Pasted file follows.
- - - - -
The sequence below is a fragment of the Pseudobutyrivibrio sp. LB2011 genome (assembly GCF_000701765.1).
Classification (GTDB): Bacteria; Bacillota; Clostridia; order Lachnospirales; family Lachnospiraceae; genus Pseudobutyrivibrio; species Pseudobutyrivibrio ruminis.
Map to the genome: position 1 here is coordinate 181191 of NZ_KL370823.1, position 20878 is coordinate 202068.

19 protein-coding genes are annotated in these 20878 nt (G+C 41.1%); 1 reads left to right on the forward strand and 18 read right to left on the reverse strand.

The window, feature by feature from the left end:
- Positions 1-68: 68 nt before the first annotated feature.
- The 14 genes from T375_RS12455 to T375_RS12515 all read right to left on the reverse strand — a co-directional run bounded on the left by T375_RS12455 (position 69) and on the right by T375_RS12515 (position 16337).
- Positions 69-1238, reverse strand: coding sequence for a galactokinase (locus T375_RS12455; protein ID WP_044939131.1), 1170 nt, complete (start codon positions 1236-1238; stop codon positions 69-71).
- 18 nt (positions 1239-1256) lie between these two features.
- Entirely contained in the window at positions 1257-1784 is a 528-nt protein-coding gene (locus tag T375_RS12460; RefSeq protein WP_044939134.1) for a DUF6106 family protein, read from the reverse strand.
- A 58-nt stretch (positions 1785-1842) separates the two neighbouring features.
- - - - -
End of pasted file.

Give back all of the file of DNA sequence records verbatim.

The sequence below is a fragment of the Pseudobutyrivibrio sp. LB2011 genome (assembly GCF_000701765.1).
Classification (GTDB): Bacteria; Bacillota; Clostridia; order Lachnospirales; family Lachnospiraceae; genus Pseudobutyrivibrio; species Pseudobutyrivibrio ruminis.
Map to the genome: position 1 here is coordinate 181191 of NZ_KL370823.1, position 20878 is coordinate 202068.

19 protein-coding genes are annotated in these 20878 nt (G+C 41.1%); 1 reads left to right on the forward strand and 18 read right to left on the reverse strand.

The window, feature by feature from the left end:
- Positions 1-68: 68 nt before the first annotated feature.
- The 14 genes from T375_RS12455 to T375_RS12515 all read right to left on the reverse strand — a co-directional run bounded on the left by T375_RS12455 (position 69) and on the right by T375_RS12515 (position 16337).
- Positions 69-1238, reverse strand: coding sequence for a galactokinase (locus T375_RS12455; protein ID WP_044939131.1), 1170 nt, complete (start codon positions 1236-1238; stop codon positions 69-71).
- 18 nt (positions 1239-1256) lie between these two features.
- Entirely contained in the window at positions 1257-1784 is a 528-nt protein-coding gene (locus tag T375_RS12460; RefSeq protein WP_044939134.1) for a DUF6106 family protein, read from the reverse strand.
- A 58-nt stretch (positions 1785-1842) separates the two neighbouring features.